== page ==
Dimon, business leaders warn debt ceiling brinkmanship risks 'catastrophe'

WASHINGTON (Reuters) -U.S. Treasury Secretary Janet Yellen, JPMorgan Chase &Co Chief Executive Jamie Dimon and Nasdaq CEO Adena Friedman warned on Wednesday of financial and economic catastrophe if Congress fails to raise the debt ceiling.

JP Morgan Chase CEO Jamie Dimon is seen on the video screen as U.S. President Joe Biden arrives for a hybrid virtual meeting with business leaders and CEOs about the debt limit at the White House in Washington, U.S., October 6, 2021. REUTERS/Kevin Lamarque     

The three and other business leaders met U.S. President Joe Biden at the White House to pressure Republicans in Congress to vote for a debt ceiling increase, saying their opposition will take America “right to the brink.” Yellen has warned the Treasury would have “very limited cash” after Oct. 18.

“This would be a catastrophic outcome,” Yellen said on Wednesday. “It must be resolved immediately.”

Republicans want Democrats to raise the debt ceiling using reconciliation, a process that would not require Republican votes. Democrats have refused, saying Republicans should join them in the vote because the debt includes about $8 trillion in spending approved during Republican Donald Trump’s presidency.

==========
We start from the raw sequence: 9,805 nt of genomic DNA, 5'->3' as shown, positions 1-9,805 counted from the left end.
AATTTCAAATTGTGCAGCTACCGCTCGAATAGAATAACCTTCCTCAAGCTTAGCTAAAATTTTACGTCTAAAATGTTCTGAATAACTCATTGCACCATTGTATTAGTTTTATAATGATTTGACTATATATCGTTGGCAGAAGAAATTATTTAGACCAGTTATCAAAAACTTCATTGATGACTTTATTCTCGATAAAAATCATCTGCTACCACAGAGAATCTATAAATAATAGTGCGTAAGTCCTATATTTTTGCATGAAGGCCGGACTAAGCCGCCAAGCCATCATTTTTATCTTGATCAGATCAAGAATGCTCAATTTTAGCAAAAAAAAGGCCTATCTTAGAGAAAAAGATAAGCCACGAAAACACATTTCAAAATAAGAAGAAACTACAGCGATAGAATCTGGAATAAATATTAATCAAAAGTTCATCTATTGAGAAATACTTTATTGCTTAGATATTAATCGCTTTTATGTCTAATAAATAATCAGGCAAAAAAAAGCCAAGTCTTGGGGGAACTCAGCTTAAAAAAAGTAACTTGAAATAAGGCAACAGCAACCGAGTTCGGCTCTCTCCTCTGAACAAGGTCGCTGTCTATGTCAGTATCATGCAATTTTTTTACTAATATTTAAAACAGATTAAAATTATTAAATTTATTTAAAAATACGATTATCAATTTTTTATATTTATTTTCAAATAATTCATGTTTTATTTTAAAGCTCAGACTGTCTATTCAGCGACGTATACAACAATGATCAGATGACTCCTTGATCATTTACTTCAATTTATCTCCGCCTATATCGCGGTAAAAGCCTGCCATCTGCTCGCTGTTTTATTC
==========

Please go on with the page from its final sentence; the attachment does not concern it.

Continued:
A rift over the debt limit has been growing between corporate America and congressional Republicans, who are traditionally aligned on economic issues.

A U.S. debt default would severely hurt the country’s credit rating, plunge the global financial system into turmoil and pose a major risk here to company stock prices.

Friedman said that an extended delay in raising the U.S. debt limit would cause markets to react “very, very negatively,” adding: “We urge action as quickly as possible.”

Dimon said the cascading effect of a U.S. market meltdown could lead to global catastrophe for the world.

“We should never even get this close,” he said. “This is a time when we should show “American competence, not American incompetence.”

Jane Fraser, chief executive of Citigroup Inc, said a failure to raise the ceiling would also hurt everyday consumers by increasing borrowing costs “very quickly,” including credit card and mortgage debts.

“We don’t need a catastrophe of our own making to undermine the progress we have made.”

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